Event Title

Creating Three-Dimensional Neuron Tracts Through Diffusion Tensor Imaging Applied To Post Ischemic Stroke Patients-

Session Number

Q23

Advisor(s)

Jun Yao, Northwestern University

Location

B-115

Start Date

28-4-2016 12:45 PM

End Date

28-4-2016 1:10 PM

Disciplines

Neuroscience and Neurobiology

Abstract

Diffusion tensor imaging allows for visualization of white matter tracts by tractography. Methodology in this new magnetic resonance imaging (MRI) varies to match the desired use. In this study, methods of creating three-dimensional (3D) tracts were tested to analyze the corticospinal tract (CST) and somatosensory tract in post-stroke patients both before and after neurorehabilitation. Using an imaging software called FSL, I was able to superimpose the fractional anisotropy brain image with the T1 MRI image and create mask where the tracts have a higher probability of being found. The software then connected the tracts, producing a 3D visualizations of the tract which I then superimposed onto a 3D brain to show the tract in space. I found that the CST had the most reliable and reproducible results. However, the somatosensory tract results varied and I could not get a concrete methodology for this tract.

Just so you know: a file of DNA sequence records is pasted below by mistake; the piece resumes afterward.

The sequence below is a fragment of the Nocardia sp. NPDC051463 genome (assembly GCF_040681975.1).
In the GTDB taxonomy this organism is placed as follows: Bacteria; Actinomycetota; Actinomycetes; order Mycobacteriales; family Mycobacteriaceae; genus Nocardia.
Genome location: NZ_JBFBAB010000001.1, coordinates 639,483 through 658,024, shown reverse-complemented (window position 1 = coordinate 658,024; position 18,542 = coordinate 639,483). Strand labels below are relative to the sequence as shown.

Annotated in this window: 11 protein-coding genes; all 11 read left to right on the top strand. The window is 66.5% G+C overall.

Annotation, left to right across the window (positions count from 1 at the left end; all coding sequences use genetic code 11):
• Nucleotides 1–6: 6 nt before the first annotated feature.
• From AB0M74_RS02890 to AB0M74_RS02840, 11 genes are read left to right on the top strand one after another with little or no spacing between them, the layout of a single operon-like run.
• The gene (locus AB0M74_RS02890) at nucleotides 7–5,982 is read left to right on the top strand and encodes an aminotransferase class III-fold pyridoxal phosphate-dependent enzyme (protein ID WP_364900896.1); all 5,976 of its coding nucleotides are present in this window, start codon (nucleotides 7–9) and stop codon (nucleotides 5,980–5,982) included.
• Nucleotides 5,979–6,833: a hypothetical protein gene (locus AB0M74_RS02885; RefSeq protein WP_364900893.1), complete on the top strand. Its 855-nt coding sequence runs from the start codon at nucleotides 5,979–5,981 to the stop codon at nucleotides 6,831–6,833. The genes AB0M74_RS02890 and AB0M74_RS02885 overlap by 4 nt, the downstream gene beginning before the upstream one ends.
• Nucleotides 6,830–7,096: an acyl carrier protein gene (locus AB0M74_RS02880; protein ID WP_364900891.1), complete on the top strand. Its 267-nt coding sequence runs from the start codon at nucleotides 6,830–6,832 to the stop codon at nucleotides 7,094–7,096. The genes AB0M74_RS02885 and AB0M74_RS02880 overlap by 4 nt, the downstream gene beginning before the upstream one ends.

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Apr 28th, 12:45 PM Apr 28th, 1:10 PM

Creating Three-Dimensional Neuron Tracts Through Diffusion Tensor Imaging Applied To Post Ischemic Stroke Patients-

B-115

Diffusion tensor imaging allows for visualization of white matter tracts by tractography. Methodology in this new magnetic resonance imaging (MRI) varies to match the desired use. In this study, methods of creating three-dimensional (3D) tracts were tested to analyze the corticospinal tract (CST) and somatosensory tract in post-stroke patients both before and after neurorehabilitation. Using an imaging software called FSL, I was able to superimpose the fractional anisotropy brain image with the T1 MRI image and create mask where the tracts have a higher probability of being found. The software then connected the tracts, producing a 3D visualizations of the tract which I then superimposed onto a 3D brain to show the tract in space. I found that the CST had the most reliable and reproducible results. However, the somatosensory tract results varied and I could not get a concrete methodology for this tract.